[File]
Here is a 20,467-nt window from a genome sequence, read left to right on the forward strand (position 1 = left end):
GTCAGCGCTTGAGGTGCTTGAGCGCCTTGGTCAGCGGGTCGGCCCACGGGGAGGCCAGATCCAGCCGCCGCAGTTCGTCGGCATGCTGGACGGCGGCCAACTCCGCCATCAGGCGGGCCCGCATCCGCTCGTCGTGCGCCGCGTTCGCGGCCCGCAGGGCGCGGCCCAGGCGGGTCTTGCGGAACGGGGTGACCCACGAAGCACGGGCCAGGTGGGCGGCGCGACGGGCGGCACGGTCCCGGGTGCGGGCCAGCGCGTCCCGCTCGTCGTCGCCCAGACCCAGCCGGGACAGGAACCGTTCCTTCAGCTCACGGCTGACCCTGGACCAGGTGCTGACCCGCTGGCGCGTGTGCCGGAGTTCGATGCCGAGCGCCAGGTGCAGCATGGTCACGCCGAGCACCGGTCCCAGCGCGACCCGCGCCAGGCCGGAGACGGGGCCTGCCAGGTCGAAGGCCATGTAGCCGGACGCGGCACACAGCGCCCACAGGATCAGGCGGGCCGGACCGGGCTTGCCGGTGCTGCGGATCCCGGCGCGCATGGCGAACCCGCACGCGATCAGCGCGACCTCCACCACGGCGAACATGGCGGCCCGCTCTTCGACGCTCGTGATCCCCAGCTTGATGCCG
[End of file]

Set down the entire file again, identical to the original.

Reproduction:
Here is a 20,467-nt window from a genome sequence, read left to right on the forward strand (position 1 = left end):
GTCAGCGCTTGAGGTGCTTGAGCGCCTTGGTCAGCGGGTCGGCCCACGGGGAGGCCAGATCCAGCCGCCGCAGTTCGTCGGCATGCTGGACGGCGGCCAACTCCGCCATCAGGCGGGCCCGCATCCGCTCGTCGTGCGCCGCGTTCGCGGCCCGCAGGGCGCGGCCCAGGCGGGTCTTGCGGAACGGGGTGACCCACGAAGCACGGGCCAGGTGGGCGGCGCGACGGGCGGCACGGTCCCGGGTGCGGGCCAGCGCGTCCCGCTCGTCGTCGCCCAGACCCAGCCGGGACAGGAACCGTTCCTTCAGCTCACGGCTGACCCTGGACCAGGTGCTGACCCGCTGGCGCGTGTGCCGGAGTTCGATGCCGAGCGCCAGGTGCAGCATGGTCACGCCGAGCACCGGTCCCAGCGCGACCCGCGCCAGGCCGGAGACGGGGCCTGCCAGGTCGAAGGCCATGTAGCCGGACGCGGCACACAGCGCCCACAGGATCAGGCGGGCCGGACCGGGCTTGCCGGTGCTGCGGATCCCGGCGCGCATGGCGAACCCGCACGCGATCAGCGCGACCTCCACCACGGCGAACATGGCGGCCCGCTCTTCGACGCTCGTGATCCCCAGCTTGATGCCG